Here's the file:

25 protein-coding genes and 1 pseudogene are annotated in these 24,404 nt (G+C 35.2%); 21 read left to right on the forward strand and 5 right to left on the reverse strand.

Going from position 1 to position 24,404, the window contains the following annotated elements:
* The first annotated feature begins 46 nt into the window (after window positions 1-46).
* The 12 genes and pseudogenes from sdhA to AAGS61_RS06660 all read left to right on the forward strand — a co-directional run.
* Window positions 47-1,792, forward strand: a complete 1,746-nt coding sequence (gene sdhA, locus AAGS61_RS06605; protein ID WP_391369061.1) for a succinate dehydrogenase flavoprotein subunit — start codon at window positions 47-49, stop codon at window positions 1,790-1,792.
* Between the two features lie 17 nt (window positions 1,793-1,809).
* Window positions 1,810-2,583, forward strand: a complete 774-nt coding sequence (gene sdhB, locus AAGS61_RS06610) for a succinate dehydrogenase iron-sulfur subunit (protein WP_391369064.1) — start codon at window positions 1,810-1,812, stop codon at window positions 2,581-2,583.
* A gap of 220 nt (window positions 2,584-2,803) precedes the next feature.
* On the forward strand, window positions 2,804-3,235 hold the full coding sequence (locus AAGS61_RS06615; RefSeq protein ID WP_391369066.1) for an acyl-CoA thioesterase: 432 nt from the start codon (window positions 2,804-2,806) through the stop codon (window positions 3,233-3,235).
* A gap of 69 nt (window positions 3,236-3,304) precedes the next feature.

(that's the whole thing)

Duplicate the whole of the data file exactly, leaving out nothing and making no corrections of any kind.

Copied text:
25 protein-coding genes and 1 pseudogene are annotated in these 24,404 nt (G+C 35.2%); 21 read left to right on the forward strand and 5 right to left on the reverse strand.

Going from position 1 to position 24,404, the window contains the following annotated elements:
* The first annotated feature begins 46 nt into the window (after window positions 1-46).
* The 12 genes and pseudogenes from sdhA to AAGS61_RS06660 all read left to right on the forward strand — a co-directional run.
* Window positions 47-1,792, forward strand: a complete 1,746-nt coding sequence (gene sdhA, locus AAGS61_RS06605; protein ID WP_391369061.1) for a succinate dehydrogenase flavoprotein subunit — start codon at window positions 47-49, stop codon at window positions 1,790-1,792.
* Between the two features lie 17 nt (window positions 1,793-1,809).
* Window positions 1,810-2,583, forward strand: a complete 774-nt coding sequence (gene sdhB, locus AAGS61_RS06610) for a succinate dehydrogenase iron-sulfur subunit (protein WP_391369064.1) — start codon at window positions 1,810-1,812, stop codon at window positions 2,581-2,583.
* A gap of 220 nt (window positions 2,584-2,803) precedes the next feature.
* On the forward strand, window positions 2,804-3,235 hold the full coding sequence (locus AAGS61_RS06615; RefSeq protein ID WP_391369066.1) for an acyl-CoA thioesterase: 432 nt from the start codon (window positions 2,804-2,806) through the stop codon (window positions 3,233-3,235).
* A gap of 69 nt (window positions 3,236-3,304) precedes the next feature.